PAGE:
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Forced Vs Arranged Marriage..
It seems everybody has an opinion on this topic, and we have heard some horrendous stories of harrowing escapes, broken family ties and unhappy couples living a lie, but in reality what happens and what are the differences between ‘arranged’ and ‘forced’ marriages today?
Forced Marriage is not a new phenomenon but a social issue that has existed for many years across cultures. In more recent times we have seen a rise in reported cases hence the legislation and police powers attached to help support those in such situations. Under new laws, parents who force their children to marry in England and Wales could face jail.
The practice is already illegal in Scotland. Currently victims are effectively using the Forced Marriage Protection Order by asking authorities to confiscate their passports.
Media focus has been on recently reported cases in which most of the youngsters involved have been of South East Asian origin, and from muslim families. An estimated 8,000 young women a year are forced into marriages. There is a widespread misunderstanding of the differences between ‘arranged’ and ‘forced marriages’. In arranged marriages the couple meet, and can get to know each other before consenting to or refusing the proposal. The ‘arrangement’ is carried out by the families of the said couple who effectively match make for the pair, and if both consent fully inormed and happy to go ahead it is agreed.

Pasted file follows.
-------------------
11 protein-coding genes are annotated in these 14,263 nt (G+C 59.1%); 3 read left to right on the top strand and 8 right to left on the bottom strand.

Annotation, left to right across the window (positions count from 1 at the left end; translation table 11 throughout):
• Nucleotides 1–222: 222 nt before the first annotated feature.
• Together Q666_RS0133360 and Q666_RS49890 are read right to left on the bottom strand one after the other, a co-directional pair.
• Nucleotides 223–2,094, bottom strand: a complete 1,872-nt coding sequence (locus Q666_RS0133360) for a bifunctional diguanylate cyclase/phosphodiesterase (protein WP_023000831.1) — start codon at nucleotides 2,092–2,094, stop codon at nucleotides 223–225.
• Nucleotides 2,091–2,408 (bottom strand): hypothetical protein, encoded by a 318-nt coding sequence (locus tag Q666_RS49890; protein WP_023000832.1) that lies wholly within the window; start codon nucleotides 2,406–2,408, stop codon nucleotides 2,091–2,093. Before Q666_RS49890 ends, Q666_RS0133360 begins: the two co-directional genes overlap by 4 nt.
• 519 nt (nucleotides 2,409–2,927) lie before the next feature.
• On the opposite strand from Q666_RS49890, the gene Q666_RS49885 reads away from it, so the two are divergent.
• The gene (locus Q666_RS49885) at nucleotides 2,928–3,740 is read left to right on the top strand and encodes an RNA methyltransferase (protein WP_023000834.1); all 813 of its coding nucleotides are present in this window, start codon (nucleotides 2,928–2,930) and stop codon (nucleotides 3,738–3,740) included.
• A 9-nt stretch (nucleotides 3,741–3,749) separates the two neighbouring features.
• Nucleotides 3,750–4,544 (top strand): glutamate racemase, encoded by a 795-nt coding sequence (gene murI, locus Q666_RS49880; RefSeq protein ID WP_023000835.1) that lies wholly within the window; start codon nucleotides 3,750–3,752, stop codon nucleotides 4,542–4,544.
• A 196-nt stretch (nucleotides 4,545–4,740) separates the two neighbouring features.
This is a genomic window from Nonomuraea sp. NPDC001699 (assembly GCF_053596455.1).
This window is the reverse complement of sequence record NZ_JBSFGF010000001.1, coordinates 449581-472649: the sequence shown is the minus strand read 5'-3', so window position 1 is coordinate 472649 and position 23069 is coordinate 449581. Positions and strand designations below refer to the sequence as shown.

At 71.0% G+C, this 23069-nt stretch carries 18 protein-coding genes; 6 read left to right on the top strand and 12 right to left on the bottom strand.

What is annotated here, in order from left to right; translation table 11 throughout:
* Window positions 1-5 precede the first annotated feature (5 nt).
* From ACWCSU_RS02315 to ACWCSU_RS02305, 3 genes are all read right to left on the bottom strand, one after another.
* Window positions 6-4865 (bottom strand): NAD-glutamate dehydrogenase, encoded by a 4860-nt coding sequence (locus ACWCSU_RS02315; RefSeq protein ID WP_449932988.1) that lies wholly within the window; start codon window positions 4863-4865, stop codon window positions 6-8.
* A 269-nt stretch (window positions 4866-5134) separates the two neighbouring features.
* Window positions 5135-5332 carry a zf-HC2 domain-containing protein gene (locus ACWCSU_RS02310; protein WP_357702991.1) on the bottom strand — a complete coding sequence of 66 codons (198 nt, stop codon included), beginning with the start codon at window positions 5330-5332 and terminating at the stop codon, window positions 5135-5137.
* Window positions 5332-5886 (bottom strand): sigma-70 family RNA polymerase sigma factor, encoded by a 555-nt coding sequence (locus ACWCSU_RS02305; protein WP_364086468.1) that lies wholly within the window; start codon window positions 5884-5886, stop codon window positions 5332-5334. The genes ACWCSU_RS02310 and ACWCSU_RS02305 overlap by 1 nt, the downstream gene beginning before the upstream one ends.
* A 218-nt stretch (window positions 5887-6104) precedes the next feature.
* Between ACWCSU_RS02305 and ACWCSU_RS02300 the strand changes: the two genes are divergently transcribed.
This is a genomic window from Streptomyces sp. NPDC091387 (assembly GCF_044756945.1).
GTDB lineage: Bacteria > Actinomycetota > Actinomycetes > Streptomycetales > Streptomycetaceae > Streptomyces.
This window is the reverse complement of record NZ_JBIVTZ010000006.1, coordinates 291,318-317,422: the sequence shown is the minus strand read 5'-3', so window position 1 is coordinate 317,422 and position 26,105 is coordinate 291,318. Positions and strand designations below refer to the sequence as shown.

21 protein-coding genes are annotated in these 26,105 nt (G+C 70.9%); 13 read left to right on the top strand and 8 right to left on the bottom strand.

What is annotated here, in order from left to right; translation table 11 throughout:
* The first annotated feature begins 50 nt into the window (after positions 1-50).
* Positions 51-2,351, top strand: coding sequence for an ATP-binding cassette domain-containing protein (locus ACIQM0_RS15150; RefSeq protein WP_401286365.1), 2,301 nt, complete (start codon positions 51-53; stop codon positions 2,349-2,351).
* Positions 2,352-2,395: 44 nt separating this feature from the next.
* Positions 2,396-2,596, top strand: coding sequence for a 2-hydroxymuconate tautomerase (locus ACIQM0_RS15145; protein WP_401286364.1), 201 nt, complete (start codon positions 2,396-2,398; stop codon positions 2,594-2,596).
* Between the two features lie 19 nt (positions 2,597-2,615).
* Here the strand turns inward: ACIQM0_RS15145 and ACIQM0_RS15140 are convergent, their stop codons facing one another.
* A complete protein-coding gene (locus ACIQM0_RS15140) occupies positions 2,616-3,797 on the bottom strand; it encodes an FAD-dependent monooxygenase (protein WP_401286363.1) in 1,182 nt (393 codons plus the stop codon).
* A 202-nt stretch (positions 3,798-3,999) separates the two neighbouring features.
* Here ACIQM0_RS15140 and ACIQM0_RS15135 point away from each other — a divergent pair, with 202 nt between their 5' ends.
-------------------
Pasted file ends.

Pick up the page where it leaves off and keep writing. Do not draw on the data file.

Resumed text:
However in ‘forced marriages’ there is often no consultation, or the views of the couple are ignored, the families take over and the couple are forced to marry against their will. This can lead to traumatisation, mental ill health and some consider suicide as the only way out. It is a serious issue for society at large and one that we must all work together to combat.
If you have been the victim of a forced marriage or know anybody going through this contact the Forced Marriage Unit:
Telephone: 020 7008 0151 or email: email@example.com
For outreach work : email firstname.lastname@example.org
There is also government legislation and guidance
in relation to forced marriages available to download from
For those who need emotional support and therapeutic intervention please don’t hesitate to contact me. I have an understanding of faith and cultural issues around this and beleive it is a not acceptable under any circumstances. This is often dressed up as a religious issue particularly for muslims but it is actually forbidden in Islam to force anybody to marry against their will. It is very much a cultural issue dominated by family traditions.